Reoperation after combat-related major lower extremity amputations

Scott M Tintle, Scott B Shawen, Jonathan A Forsberg, Donald A Gajewski, John J Keeling, Romney C Andersen, Benjamin K Potter
Journal of Orthopaedic Trauma 2014, 28 (4): 232-7

OBJECTIVE: Complication rates leading to reoperation after trauma-related amputations remain ill defined in the literature. We sought to identify and quantify the indications for reoperation in our combat-injured patients.

DESIGN: Retrospective review of a consecutive series of patients.

SETTING: Tertiary Military Medical Center.

PATIENTS/PARTICIPANTS: Combat-wounded personnel sustaining 300 major lower extremity amputations from Operations Iraqi and Enduring Freedom from 2005 to 2009.

INTERVENTION: We performed a retrospective analysis of injury and treatment-related data, complications, and revision of amputation data. Prerevision and postrevision outcome measures were identified for all patients.

MAIN OUTCOME MEASUREMENTS: The primary outcome measure was the reoperation on an amputation after a previous definitive closure. Secondary outcome measures included ambulatory status, prosthesis use, medication use, and return to duty status.

RESULTS: At a mean follow-up of 23 months (interquartile range: 16-32), 156 limbs required reoperation leading to a 53% overall reoperation rate. Ninety-one limbs had 1 indication for reoperation, whereas 65 limbs had more than 1 indication for reoperation. There were a total of 261 distinct indications for reoperation leading to a total of 465 additional surgical procedures. Repeat surgery was performed semiurgently for postoperative wound infection (27%) and sterile wound dehiscence/wound breakdown (4%). Revision amputation surgery was also performed electively for persistently symptomatic residual limbs due to the following indications: symptomatic heterotopic ossification (24%), neuromas (11%), scar revision (8%), and myodesis failure (6%). Transtibial amputations were more likely than transfemoral amputations to be revised due to symptomatic neuromata (P = 0.004; odds ratio [OR] = 3.7; 95% confidence interval [95% CI] = 1.45-9.22). Knee disarticulations were less likely to require reoperation when compared with all other amputation levels (P = 0.0002; OR = 7.6; 95% CI = 2.2-21.4).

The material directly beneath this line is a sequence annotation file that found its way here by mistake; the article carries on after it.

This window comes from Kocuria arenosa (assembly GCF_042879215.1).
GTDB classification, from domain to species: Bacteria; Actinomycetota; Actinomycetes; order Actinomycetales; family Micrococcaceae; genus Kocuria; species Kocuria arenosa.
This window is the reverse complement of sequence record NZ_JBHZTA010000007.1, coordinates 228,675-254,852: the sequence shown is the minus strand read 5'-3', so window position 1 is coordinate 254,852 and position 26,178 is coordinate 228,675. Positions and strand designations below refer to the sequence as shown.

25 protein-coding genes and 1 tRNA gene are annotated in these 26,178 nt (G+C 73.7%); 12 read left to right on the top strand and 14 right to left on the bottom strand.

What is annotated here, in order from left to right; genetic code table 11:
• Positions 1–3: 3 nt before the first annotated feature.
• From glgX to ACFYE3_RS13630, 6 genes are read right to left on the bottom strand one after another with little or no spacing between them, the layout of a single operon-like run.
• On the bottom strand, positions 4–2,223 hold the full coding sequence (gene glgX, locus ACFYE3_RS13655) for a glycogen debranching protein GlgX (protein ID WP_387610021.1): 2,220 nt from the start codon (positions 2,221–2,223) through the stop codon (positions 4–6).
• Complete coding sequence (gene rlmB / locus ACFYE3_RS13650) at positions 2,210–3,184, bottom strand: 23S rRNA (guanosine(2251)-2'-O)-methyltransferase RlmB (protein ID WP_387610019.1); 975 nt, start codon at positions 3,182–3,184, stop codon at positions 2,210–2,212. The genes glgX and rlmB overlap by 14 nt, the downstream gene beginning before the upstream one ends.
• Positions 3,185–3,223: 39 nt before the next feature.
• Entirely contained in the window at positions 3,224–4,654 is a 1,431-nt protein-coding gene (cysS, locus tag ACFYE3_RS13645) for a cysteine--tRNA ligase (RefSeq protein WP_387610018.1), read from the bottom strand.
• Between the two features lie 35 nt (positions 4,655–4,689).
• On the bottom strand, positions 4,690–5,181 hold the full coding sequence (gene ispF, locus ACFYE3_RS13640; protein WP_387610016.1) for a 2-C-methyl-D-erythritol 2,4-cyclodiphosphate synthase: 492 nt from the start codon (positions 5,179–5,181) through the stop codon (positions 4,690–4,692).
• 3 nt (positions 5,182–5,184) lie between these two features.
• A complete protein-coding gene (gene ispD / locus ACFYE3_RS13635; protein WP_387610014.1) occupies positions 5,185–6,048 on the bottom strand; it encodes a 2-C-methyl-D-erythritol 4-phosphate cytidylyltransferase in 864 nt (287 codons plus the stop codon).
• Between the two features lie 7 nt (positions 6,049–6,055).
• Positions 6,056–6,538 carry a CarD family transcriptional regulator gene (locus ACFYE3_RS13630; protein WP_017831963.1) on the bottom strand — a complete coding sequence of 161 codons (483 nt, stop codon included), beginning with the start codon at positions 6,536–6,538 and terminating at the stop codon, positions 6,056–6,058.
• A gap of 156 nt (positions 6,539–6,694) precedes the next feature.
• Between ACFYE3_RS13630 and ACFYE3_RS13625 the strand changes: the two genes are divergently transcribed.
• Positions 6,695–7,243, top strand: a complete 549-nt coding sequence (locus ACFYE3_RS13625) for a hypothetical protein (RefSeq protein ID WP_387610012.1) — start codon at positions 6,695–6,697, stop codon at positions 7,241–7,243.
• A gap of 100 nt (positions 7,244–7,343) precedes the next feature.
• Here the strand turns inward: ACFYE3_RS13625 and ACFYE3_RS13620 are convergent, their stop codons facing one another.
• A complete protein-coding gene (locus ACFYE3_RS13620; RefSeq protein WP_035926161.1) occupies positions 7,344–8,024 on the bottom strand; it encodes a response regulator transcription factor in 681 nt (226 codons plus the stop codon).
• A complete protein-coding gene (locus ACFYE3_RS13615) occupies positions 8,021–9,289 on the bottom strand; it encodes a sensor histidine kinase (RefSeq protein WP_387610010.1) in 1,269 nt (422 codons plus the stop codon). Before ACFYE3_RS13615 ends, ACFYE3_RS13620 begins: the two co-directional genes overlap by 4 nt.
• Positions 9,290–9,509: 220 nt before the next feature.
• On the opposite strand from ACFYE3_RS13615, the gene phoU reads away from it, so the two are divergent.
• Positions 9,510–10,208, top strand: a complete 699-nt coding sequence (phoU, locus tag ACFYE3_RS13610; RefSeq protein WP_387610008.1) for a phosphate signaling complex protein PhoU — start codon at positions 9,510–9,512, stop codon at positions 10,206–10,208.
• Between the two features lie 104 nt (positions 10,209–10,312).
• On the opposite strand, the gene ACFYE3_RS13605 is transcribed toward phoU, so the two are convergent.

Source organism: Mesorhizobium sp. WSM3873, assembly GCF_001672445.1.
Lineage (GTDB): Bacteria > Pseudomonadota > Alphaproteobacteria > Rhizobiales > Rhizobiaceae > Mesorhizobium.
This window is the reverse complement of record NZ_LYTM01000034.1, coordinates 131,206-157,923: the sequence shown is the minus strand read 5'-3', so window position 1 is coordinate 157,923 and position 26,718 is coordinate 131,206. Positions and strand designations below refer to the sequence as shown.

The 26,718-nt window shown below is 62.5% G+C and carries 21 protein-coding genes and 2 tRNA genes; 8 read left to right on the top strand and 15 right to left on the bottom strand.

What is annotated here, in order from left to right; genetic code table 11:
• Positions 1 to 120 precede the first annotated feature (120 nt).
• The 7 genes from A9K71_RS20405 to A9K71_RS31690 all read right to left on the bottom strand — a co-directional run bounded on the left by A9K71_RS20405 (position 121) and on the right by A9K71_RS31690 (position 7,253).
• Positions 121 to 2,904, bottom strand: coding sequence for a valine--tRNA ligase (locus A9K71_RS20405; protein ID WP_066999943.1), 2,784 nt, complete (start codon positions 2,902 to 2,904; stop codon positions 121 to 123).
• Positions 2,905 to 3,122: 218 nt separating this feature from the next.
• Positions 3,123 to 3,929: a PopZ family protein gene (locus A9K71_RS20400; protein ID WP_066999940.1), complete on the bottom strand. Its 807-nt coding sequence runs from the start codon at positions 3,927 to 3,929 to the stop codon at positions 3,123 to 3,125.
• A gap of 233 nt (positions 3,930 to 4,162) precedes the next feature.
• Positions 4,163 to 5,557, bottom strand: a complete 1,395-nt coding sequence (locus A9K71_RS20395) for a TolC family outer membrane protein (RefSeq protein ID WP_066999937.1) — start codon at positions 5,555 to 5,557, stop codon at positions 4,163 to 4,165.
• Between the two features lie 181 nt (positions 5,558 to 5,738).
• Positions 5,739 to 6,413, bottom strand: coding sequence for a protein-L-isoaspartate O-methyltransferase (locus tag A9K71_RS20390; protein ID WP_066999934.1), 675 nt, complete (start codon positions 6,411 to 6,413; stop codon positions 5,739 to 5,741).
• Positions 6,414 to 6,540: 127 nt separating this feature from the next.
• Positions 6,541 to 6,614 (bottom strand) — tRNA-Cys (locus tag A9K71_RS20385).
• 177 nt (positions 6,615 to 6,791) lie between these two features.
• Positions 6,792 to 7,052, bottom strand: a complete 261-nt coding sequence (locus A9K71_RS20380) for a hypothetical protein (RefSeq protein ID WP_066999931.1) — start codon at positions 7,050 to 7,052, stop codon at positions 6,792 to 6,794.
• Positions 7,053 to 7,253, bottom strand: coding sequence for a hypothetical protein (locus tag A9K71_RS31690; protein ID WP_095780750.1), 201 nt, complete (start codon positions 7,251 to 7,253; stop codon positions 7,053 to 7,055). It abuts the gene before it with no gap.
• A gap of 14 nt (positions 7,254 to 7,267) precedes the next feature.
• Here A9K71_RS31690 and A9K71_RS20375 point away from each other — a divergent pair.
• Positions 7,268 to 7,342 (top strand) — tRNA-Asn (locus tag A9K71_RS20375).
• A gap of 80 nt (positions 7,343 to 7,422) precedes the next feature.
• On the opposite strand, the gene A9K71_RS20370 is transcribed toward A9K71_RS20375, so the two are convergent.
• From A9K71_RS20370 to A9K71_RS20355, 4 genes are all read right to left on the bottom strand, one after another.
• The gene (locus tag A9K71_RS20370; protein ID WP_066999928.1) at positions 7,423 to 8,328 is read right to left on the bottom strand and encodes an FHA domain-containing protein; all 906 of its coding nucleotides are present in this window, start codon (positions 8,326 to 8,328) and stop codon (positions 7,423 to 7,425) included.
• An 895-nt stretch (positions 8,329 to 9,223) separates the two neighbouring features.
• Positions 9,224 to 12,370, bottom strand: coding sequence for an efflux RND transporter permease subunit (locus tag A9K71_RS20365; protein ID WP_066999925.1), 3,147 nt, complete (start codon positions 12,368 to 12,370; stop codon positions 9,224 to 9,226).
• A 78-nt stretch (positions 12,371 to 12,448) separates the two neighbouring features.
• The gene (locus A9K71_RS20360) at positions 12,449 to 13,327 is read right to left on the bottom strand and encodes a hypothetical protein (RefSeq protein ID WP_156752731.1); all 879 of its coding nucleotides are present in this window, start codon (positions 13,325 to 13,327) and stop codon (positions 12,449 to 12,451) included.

CONCLUSIONS: In our patient population, reoperation to address urgent surgical complications was consistent with previous reports on trauma-related amputations. Additionally, persistently symptomatic residual limbs were common and reoperation to address the pathology was associated with an improvement in ambulatory status and led to a decreased dependence on pain medications.

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